Saint Francis Brooklyn suddenly disbands their entire D1 athletics program. On March 20th, Saint Francis announced that their athletics program, due to a “strategic realignment plan”, is to be disbanded at the conclusion of the spring 2023 semester.
Irma Garcia, Athletic Director for Saint Francis Brooklyn, said in a statement “I come to you today to share the news of a decision I never anticipated during my time at St. Francis College… I am heartbroken that a decision has been made to eliminate the College’s athletics program.”
It’s been an incredibly difficult week here in Brooklyn.
— St. Francis Brooklyn (@SFBKTerriers) March 24, 2023
What does this mean for SFC students?
Saint Francis Brooklyn is to disband their athletics program at the end of the semester, but what does this mean for its student-athletes? SFC Brooklyn is home to 21 teams who compete in the Northeast Conference along with other small schools in the NEC. Hundreds of athletes will have to choose between staying at SFC Brooklyn and ending their athletic careers, or transfer to another school to continue competing.
What this could mean for other Northeastern schools
With athletes searching for a new school, Pace could have lots to gain from this dissolution of SFC Athletics. Regardless of Pace’s DII status, DI athletes can advance further in their careers in a slightly less competitive environment and make it to tournaments and competitions they otherwise couldn’t make it to in a D1 program. In other words, this could be a great opportunity for both Pace Athletics, and SFC athletes.
Choose to stay or choose to transfer
However, if students choose to continue their education at SFC instead of transferring, according to SFC Athletics:
“To ensure that you, our student-athletes, can continue your studies at SFC uninterrupted, the College will honor all current academic and athletic scholarships, even though you will no longer be participating in athletics.”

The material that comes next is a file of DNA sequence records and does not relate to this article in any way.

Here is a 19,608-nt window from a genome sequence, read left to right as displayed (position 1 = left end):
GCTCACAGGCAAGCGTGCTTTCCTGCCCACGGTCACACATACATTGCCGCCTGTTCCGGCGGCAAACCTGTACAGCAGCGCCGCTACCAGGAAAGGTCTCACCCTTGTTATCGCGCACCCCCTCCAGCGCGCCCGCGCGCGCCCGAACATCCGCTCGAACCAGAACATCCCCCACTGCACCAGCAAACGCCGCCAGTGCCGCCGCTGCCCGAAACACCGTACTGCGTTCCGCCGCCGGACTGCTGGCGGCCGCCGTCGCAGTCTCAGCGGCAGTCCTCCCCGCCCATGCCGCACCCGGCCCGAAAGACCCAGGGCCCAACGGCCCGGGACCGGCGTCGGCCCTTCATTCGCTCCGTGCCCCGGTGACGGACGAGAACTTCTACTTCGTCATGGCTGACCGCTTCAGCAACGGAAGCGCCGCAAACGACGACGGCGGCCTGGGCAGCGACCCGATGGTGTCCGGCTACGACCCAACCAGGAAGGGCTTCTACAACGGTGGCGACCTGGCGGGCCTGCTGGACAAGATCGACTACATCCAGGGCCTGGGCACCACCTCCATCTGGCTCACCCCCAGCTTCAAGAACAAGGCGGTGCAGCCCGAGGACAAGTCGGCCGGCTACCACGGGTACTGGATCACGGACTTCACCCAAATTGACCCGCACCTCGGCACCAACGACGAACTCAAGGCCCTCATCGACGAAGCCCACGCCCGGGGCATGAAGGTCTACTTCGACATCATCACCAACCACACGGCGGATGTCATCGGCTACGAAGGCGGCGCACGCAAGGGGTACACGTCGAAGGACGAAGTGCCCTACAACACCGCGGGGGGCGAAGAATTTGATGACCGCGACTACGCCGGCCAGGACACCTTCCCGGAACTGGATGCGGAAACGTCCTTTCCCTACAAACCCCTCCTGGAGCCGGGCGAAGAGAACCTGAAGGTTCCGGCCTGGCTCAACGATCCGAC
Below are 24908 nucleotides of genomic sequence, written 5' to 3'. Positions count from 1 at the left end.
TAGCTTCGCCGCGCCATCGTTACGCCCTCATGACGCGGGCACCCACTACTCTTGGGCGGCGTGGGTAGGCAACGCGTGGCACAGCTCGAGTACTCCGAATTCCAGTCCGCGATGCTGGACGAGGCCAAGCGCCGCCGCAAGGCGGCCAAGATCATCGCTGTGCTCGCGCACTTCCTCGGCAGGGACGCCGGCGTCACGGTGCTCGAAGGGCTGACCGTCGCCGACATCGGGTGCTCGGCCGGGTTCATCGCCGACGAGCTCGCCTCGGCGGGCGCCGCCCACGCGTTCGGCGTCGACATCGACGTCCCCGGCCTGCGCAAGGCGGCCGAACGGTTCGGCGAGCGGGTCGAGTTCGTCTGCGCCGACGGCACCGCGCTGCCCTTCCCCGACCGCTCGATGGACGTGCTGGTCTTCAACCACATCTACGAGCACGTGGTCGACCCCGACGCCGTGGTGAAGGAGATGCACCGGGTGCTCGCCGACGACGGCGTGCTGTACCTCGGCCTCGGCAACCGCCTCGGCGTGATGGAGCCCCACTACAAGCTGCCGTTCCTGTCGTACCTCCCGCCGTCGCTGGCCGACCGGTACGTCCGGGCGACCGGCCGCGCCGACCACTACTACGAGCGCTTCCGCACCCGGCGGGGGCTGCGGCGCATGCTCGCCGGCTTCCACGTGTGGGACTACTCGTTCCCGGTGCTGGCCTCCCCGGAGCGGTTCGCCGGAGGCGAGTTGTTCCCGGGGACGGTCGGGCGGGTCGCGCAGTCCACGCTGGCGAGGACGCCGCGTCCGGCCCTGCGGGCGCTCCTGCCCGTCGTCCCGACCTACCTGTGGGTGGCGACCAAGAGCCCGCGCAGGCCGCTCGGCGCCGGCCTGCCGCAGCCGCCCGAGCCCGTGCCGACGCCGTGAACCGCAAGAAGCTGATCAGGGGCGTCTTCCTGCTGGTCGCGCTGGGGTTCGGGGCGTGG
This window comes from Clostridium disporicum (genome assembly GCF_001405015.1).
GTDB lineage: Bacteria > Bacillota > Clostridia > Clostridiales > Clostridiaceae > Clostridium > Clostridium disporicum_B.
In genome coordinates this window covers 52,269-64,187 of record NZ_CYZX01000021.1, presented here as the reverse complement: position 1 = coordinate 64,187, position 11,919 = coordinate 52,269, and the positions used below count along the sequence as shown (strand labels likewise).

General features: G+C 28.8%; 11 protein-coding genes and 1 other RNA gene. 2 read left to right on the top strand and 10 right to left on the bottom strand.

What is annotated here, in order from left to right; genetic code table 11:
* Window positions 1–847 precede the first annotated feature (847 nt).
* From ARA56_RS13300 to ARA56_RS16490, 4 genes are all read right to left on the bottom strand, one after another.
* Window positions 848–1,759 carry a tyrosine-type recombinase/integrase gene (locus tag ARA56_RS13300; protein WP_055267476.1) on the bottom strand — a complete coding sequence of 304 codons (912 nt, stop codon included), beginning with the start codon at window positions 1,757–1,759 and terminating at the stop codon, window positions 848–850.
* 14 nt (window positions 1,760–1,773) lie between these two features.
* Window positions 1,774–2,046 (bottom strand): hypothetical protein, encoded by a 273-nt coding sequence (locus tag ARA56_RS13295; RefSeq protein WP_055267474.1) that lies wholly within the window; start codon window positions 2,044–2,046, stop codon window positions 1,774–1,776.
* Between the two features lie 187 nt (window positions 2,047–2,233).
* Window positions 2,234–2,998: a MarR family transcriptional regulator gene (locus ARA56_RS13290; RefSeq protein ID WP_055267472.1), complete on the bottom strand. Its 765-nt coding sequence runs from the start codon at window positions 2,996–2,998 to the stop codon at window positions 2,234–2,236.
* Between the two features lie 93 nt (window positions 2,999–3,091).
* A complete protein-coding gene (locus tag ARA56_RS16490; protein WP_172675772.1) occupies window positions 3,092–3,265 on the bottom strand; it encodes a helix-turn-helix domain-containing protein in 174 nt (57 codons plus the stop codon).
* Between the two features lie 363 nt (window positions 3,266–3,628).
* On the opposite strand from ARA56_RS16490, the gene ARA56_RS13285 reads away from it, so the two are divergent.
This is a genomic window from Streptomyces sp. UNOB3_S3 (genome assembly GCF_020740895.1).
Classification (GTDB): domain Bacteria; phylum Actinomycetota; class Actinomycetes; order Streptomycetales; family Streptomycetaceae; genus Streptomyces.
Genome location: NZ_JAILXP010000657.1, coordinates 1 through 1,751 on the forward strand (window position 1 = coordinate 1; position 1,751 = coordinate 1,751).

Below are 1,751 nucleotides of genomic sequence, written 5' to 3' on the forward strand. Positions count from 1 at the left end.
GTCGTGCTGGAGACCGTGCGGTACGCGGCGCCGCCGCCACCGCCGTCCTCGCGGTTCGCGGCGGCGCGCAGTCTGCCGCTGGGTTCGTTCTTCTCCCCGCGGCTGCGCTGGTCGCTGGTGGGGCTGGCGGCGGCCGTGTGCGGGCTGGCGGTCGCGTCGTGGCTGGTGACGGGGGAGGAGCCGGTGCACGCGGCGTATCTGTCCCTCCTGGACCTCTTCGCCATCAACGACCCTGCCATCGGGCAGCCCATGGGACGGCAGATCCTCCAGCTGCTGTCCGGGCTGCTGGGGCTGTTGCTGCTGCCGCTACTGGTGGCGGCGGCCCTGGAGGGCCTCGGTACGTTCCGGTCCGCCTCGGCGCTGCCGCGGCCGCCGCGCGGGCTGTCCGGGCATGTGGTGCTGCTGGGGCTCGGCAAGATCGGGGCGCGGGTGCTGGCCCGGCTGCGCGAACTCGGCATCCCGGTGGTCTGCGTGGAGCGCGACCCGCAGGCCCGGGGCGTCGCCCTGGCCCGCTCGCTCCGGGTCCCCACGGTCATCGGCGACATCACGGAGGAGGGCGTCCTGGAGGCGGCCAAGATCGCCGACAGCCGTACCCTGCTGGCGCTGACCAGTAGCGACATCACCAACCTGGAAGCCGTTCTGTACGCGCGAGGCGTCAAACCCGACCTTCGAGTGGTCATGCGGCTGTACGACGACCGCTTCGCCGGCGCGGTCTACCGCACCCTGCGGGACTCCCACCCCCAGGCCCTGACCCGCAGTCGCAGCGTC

Agreements made between students and the athletic department regarding scholarships will be untouched, however, students will no longer have the ability to play their sports. This ends up being a choice for the athlete. Continue attending SFC with a scholarship and no possibility of playing a sport, or transfer to another school with an athletics program but risk losing scholarship money. Nonetheless, this is an unfortunate circumstance for both the athletes and the athletic department at SFC.
How this could affect SFC Brooklyn as a school
College athletics brings in a large sum of money through social media, TV coverage, and ticket sales for the college. Furthermore, public relations will change for SFC as the college will have much less media coverage, outreach, and community engagement.
Overall, Saint Francis College Brooklyn might be making a decision which will help the school financially in the short term, however, they may be preventing many prospective students from applying to a school with no athletic program. We will have to wait and see the outcome of this decision.